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Ticks, deer and other

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Thirty years ago very few humans were ever bitten by a tick in this part of the country. Part of my job as a Cornell Extension Agent was to identify insects and other pests for local residents and occasionally (perhaps once a year) someone would bring in a bitten dog or wood tick that bit a human. Human tick bites were very rare however until a “new” tick started showing up in the 1990’s that clearly had a desire for human blood.

The new tick at first was thought to be a newly identified species and was named Ixodes dammini. It was called “deer tick” because it was found mostly on deer where the ticks spent the winter. Further investigation determined that it was not a new tick species, but rather an already named species called Ixodes scapularis aka, the southern black legged tick. This tick is relatively common in southern states, but was rarely seen in the north.

What has never been explained, or even seriously investigated to my knowledge, was why these ticks suddenly developed a pronounced preference for human blood, when previously that was not the case. Many millions of research dollars have been expended looking for new treatments for, or better ways to diagnose tick borne illnesses, but this fundamental question remains unanswered. I guess pharmaceutical companies and insurance companies have more clout when it comes to getting grant money than ecological researchers do.



It was quickly discovered that this tick is responsible for transmitting Lyme disease, a bacterial infection. Several years later it was also discovered that the deer tick was also capable of transmitting other, serious diseases such as babesiosis, ehrlichiosis, anaplasmosis and a potentially deadly virus. Fairly recently, in the past several years, a few other tick species, including a newly discovered species in New York, the Asian tick, have been implicated in carrying some really nasty diseases, but the majority of reported cases are still due to the deer tick.

The explosion of deer tick numbers and consequent human cases of Lyme disease has caused all of us who spend time outdoors to be especially wary. Backyard gardeners are as much at risk as turkey hunters who have a fondness for napping on the forest floor. Ticks may be found almost everywhere outdoors, but they have a preference for habitat that features tall grasses and brush. Ticks do not jump like fleas, nor can they fly like mosquitoes. They simply wait in ambush for an animal or a human to brush by and then they grab onto clothing or fur or feathers. Once the tick has successfully hitchhiked a ride on your clothing it looks for a good place to take a bite. This usually takes several hours and most ticks can be brushed off one’s clothes before they bite, if you look for them frequently. They seem to prefer tight, constricted places such as under your underwear waistband, tops of socks, or under a woman’s bra strap. In my career I interviewed hundreds of tick bite victims and none of them were bitten on the head, on the feet, hands, face or any other exposed area. They do seem to favor the groin area in both men and women.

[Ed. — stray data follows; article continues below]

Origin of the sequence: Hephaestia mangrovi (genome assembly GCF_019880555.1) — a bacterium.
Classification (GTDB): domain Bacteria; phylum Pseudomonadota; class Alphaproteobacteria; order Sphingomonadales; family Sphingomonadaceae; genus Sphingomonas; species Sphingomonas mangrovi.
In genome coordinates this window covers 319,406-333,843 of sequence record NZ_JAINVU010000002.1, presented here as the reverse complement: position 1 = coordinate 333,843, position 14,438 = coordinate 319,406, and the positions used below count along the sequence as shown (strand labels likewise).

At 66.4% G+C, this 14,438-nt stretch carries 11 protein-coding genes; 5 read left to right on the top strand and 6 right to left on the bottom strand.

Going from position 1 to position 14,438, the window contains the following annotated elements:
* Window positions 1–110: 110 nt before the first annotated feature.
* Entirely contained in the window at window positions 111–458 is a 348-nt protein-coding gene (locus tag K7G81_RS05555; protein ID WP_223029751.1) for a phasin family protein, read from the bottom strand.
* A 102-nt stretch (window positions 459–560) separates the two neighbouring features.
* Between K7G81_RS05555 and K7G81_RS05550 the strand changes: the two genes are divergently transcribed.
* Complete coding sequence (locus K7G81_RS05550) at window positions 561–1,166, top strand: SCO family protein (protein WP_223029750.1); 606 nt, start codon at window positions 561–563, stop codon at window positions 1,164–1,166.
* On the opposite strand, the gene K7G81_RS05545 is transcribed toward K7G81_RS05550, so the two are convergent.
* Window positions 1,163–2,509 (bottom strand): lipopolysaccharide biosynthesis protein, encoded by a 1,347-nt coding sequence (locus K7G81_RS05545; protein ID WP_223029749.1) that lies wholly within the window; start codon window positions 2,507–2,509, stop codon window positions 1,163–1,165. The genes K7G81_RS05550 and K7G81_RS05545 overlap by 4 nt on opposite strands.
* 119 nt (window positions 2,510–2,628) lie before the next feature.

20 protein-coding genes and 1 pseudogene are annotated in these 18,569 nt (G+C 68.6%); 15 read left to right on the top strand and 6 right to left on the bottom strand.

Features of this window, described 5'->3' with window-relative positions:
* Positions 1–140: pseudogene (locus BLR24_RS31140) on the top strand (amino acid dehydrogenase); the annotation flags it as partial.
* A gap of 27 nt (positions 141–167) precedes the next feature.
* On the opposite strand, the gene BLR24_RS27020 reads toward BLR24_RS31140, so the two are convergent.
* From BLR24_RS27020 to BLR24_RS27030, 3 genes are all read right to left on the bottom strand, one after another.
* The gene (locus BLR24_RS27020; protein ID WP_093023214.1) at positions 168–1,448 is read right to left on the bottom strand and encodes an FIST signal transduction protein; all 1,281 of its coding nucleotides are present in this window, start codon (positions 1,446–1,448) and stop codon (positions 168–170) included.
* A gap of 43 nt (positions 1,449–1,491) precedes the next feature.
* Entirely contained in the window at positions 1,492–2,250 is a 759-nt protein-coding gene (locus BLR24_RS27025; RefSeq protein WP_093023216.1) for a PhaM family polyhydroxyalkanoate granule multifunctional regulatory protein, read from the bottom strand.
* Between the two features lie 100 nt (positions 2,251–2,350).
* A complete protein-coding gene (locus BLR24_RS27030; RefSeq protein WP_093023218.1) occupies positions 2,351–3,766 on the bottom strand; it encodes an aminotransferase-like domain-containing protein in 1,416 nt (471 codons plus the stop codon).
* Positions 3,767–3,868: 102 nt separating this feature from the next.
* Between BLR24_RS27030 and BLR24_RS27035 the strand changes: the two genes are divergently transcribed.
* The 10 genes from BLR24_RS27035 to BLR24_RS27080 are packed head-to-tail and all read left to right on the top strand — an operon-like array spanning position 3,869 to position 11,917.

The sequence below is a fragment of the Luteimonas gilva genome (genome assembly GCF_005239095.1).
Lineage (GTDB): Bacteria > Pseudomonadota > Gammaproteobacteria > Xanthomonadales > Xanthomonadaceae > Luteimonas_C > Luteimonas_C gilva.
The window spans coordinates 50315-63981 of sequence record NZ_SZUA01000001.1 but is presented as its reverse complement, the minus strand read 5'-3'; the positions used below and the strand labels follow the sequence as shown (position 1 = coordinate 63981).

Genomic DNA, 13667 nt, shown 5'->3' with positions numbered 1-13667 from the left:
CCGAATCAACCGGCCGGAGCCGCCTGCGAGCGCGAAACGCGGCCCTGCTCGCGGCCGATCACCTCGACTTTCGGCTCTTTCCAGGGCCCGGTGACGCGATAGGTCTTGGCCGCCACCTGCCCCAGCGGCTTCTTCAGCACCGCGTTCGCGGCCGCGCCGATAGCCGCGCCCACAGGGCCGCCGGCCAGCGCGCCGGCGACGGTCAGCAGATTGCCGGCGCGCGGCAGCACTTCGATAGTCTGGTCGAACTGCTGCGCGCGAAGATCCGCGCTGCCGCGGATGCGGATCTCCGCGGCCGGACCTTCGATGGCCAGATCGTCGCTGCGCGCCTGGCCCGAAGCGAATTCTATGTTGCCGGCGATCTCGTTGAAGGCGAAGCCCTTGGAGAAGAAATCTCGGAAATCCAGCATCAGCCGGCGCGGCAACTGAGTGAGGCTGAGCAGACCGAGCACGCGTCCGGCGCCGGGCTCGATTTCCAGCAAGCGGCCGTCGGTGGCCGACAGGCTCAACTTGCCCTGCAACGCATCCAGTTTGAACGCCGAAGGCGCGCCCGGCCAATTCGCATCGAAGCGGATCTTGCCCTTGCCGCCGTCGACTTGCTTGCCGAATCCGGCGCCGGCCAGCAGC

Tick bites are generally not painful at first and often go unnoticed because the tick secretes a pain numbing substance in its saliva as it burrows its entire head into flesh. The tick’s mouthparts consist of two saw like appendages that cut into flesh on both sides of a jagged beak. This jagged beak makes it difficult to yank out the tick once fully inserted. Inside the beak, are two straw like tubes. One of these tubes secretes saliva to thin the blood as well as the pain numbing substance. The other tube withdraws blood, like a tiny syringe.

It generally takes from 12 hours to 24 or more hours of feeding on your blood for a tick to become fully engorged with your blood. The tick’s body will swell up to five times or more of its original size in the process. Fully engorged ticks really are quite conspicuous. The color of the engorged tick will also change in color from red or black, to blue/grey or tan.

If you should discover a tick attached to you, remove it with a tweezers as soon as possible by grabbing it as close to the skin as possible and yanking it out! Do not apply any substance to the tick such as Vaseline, or dish soap to get it to release its bite, despite what you many have read on Facebook. While this may allow easier removal of the tick, it also causes the tick to upchuck infected blood back into you. That is precisely how people get Lyme or the other diseases. I will continue this subject next week.

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